By Michael Hernandez
WASHINGTON (AA) - The Delaware state judge overseeing the trial to have Tesla CEO Elon Musk complete his $44 billion offer to purchase Twitter said Wednesday that the Oct. 17 start date is still on.
The announcement comes one day after Musk sent a letter to Twitter notifying the social media company that he intends to close the transaction on the terms he agreed to in April, according to a Securities and Exchange Commission filing dated Monday.
Chancellor Kathaleen McCormick said neither party has filed a motion to halt the proceedings, and, "I, therefore, continue to press on toward our trial set to begin on October 17, 2022."
Musk is scheduled to be deposed Thursday and he is slated to be questioned about whether he turned over all relevant communications. At issue are a set of messages sent via the Signal app that Twitter's attorneys have said should have been turned over to be evaluated as part of the court proceedings.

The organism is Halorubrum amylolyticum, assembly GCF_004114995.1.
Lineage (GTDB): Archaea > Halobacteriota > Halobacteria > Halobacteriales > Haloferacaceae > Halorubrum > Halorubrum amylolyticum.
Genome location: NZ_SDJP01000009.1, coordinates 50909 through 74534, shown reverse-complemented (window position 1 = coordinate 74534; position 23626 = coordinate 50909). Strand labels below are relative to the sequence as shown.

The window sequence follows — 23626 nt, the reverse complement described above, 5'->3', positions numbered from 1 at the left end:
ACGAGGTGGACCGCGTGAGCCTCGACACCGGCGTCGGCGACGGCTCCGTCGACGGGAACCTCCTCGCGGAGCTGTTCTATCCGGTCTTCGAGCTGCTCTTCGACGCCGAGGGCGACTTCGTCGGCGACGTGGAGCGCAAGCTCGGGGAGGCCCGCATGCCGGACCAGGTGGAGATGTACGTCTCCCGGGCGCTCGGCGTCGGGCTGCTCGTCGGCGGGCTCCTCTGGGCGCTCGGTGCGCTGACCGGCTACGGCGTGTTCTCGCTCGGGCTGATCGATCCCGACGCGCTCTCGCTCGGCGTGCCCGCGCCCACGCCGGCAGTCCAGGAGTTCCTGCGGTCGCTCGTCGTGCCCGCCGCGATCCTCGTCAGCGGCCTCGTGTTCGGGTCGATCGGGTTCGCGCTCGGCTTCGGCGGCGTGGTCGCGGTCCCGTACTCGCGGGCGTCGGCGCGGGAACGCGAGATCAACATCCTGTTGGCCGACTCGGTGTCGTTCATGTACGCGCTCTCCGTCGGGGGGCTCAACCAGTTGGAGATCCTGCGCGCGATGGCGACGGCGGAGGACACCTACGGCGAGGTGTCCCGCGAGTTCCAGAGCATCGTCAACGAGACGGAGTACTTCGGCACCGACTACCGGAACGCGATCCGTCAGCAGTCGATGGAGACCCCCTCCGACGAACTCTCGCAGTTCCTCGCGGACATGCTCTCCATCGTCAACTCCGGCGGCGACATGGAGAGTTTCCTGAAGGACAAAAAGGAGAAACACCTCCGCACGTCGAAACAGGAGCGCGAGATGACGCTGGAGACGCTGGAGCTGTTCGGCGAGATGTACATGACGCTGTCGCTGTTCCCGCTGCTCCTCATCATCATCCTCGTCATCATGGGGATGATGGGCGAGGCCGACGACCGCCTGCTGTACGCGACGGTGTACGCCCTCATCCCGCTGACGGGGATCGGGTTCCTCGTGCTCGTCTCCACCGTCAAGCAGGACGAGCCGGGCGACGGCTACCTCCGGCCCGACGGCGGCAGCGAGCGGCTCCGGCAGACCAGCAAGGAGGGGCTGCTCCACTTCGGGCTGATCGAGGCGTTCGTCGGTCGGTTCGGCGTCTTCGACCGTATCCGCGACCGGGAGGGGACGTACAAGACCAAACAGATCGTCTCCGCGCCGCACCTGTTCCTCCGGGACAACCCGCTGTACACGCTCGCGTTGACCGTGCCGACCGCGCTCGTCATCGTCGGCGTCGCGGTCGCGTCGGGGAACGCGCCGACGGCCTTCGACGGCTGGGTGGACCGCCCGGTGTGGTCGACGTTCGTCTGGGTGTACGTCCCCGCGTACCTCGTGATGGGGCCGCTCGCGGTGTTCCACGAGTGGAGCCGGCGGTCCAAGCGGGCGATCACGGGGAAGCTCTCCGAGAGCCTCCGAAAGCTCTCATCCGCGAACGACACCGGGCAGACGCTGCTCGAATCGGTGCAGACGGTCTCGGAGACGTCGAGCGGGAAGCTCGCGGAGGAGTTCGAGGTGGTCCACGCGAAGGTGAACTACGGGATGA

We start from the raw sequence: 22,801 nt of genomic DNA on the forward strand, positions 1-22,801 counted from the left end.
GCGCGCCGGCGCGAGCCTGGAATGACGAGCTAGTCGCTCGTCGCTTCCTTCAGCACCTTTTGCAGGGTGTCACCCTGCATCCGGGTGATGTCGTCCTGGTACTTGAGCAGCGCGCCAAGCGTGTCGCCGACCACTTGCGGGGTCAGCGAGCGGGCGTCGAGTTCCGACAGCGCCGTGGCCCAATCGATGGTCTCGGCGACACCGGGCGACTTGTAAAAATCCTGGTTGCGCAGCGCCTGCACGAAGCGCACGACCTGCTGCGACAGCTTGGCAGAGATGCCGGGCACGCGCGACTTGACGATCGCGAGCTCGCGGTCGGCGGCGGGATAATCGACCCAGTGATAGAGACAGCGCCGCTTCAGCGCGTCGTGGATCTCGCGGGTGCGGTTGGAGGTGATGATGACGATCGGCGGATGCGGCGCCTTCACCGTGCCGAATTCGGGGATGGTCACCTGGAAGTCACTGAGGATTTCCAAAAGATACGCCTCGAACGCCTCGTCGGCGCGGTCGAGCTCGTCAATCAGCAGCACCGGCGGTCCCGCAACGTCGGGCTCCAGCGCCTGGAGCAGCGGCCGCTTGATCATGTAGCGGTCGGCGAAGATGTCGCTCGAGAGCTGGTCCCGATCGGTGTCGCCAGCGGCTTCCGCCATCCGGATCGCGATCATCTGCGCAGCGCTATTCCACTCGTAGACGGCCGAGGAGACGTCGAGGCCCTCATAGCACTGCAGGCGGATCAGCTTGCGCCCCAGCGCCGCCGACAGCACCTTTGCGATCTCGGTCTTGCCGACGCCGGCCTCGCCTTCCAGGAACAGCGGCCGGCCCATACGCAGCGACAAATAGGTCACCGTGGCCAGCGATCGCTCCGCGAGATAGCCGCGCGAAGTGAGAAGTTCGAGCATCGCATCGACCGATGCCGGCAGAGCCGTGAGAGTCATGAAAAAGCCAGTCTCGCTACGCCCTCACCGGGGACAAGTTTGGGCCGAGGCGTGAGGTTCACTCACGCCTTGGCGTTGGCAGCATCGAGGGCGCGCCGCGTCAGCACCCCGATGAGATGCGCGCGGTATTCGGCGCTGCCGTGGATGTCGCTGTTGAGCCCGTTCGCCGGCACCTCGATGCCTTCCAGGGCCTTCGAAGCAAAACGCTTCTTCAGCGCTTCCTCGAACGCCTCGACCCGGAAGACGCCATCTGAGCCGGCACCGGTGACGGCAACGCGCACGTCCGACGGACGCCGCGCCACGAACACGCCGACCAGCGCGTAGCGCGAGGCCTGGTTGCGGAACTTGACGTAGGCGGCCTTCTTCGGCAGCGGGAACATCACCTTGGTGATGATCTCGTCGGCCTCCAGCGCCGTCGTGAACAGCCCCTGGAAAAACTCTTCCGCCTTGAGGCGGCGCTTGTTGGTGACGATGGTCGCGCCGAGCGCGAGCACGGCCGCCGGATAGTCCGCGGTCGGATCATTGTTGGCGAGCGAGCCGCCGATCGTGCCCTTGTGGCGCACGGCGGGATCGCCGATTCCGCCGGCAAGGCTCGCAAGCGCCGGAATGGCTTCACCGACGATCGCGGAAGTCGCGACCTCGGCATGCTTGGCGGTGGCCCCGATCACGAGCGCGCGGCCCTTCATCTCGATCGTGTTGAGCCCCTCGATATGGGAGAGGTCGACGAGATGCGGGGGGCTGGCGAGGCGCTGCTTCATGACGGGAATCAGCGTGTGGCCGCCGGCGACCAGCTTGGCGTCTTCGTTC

McCormick said in her 12-page order that it is "likely" Musk deleted some messages from the privacy-focused messaging app, which can be set to automatically delete communications after a period of time.
"I am forced to conclude that it is likely that Defendants’ custodians permitted the automatic deletion of responsive Signal communications between them and possibly others, and that those communications are irretrievably lost," she wrote.
McCormick maintained, however, that she has not yet determined whether penalties are warranted.
"If Defendants deleted documents after they were under a duty to preserve, some remedy is appropriate, but the appropriate remedy is unclear to me at this stage. I will reserve my ruling regarding Plaintiff’s request for sanctions, including adverse inferences, pending post-trial briefing, when I have a fuller understanding of the record," she said.
Musk sent his first letter to terminate the deal in July, alleging Twitter violated the original agreement by misrepresenting the number of spam and fake accounts on its platform.
Twitter, in turn, sued Musk to complete the acquisition, accusing the billionaire of using bots as a ploy to walk away from the takeover.
Twitter shareholders voted earlier this month in favor of Musk's original agreement.